There are three main types of kayak classifications. White Water, Recreational, and Sea kayaks. Within these classifications, there are sub classifications and variations of each boat design. However, I will be explaining what the three main types are, what type of water one should paddle these, and what unique attributes they have over the other.
Whitewater kayak – These are quick, responsive, nimble, and usually short and wide. They have great stability, and are designed to take a beating from a rock, or from rapids. One normally sees these yaks on moving water, with a current present – and depending on the paddler’s skill level – class V rapids are no problems for these kayaks. There are also different types of whitewater yak classifications, such as playboating, river running, squirt boating, and creeking. Depending on how serious of a paddler a kayaker is, they can require very specialized boats for each type of whitewater paddling.
Majority of these yaks have a drain plug near the stern (rear of the yak), in which to empty additional water. There are numerous grab handles in which one can use to carry the yak, or use to rescue others. Float bags are an important feature in which should not be overlooked. These are inflated, and placed behind the seat, and/or in front of the foot pegs. Their intention is to displace water which may fill up the yak if there is a capsize, and keep the kayak better afloat.
Recreational Kayak – These are the ‘Big Box Store’ special. They have become the economy line kayak and can be seen in nearly every store. Problem is, they are so reasonably priced, but lack many safety features. Now, they do have a place on the water, but should ONLY be used on the following types of water (that kind of fine print one never reads). Recreational kayaks should be paddled on the calmest of waters, shoreline within swimming distance of the paddler, small ponds or lakes, and a gentile creek/river. Many of these kayaks have a lot of free space behind and in front of the paddler (within the kayak).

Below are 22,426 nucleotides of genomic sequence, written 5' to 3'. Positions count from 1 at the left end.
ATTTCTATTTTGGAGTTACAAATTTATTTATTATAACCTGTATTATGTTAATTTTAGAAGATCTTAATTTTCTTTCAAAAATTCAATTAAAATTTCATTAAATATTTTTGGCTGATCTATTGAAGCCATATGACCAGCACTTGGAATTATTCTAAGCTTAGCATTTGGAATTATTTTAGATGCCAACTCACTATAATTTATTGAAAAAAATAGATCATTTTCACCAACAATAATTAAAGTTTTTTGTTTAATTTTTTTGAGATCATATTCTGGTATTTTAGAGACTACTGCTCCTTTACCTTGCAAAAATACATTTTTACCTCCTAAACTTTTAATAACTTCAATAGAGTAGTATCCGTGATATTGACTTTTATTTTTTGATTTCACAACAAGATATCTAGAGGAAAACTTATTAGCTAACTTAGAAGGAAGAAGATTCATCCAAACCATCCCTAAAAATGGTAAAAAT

Problem is, with all this free space…. that is a lot of volume for water to collect, should there be a capsize and the kayak fills up with water (swamping). Now the positive aspects of the design of these kayaks, they are very stable for the first-time paddler – majority of these are about 25 or 27 inches wide, or wider. Comfort is one of the highest attributes of these kayaks. Most of them can be thrown in the back of a pick-up truck and brought to the nearest pond.
Sea Kayaks- They are long, sleek and made for dynamic waters. For a person sitting in a sea kayak for the first time, these may feel “tippy” – the reason for this is, it provides the paddler a better ‘feel’ of what the kayak is doing in the water, and provides a closer bond between paddler and yak. Normally, a sea yak’s length is between 14 and 19 feet, and is about 18 to 22.5 inches wide. They do take considerate amount of time to turn them in a 360, but over time and practice one can make them dance on the water. Sea kayaks normally are found on large open bodies of water where there are waves and plenty of shoreline.
However, depending on the paddler skills, they can be seen on deeper creeks, rivers, and small inland lakes – usually they don’t run whitewater, way too many rocks. There are numerous added safety devices on these, from the deck lines (which are used for rescues, to a good hand hold placement), hatch covers, and at least two bulkheads which trap air and keep the kayak afloat – even if there were a capsize) as long as the hatch covers are in place). Other variations of this type of kayak are: Touring, Greenland, and Surf-ski.
With all these types of yaks out there, before you buy one – go rent, or try out a friend’s kayak. There are some in which you may grow out of in a few years.. and others will provide you years of entertainment. In a future blog, I will be posting how to pick out a kayak which will fit the bill for you.
For the Paddler within…..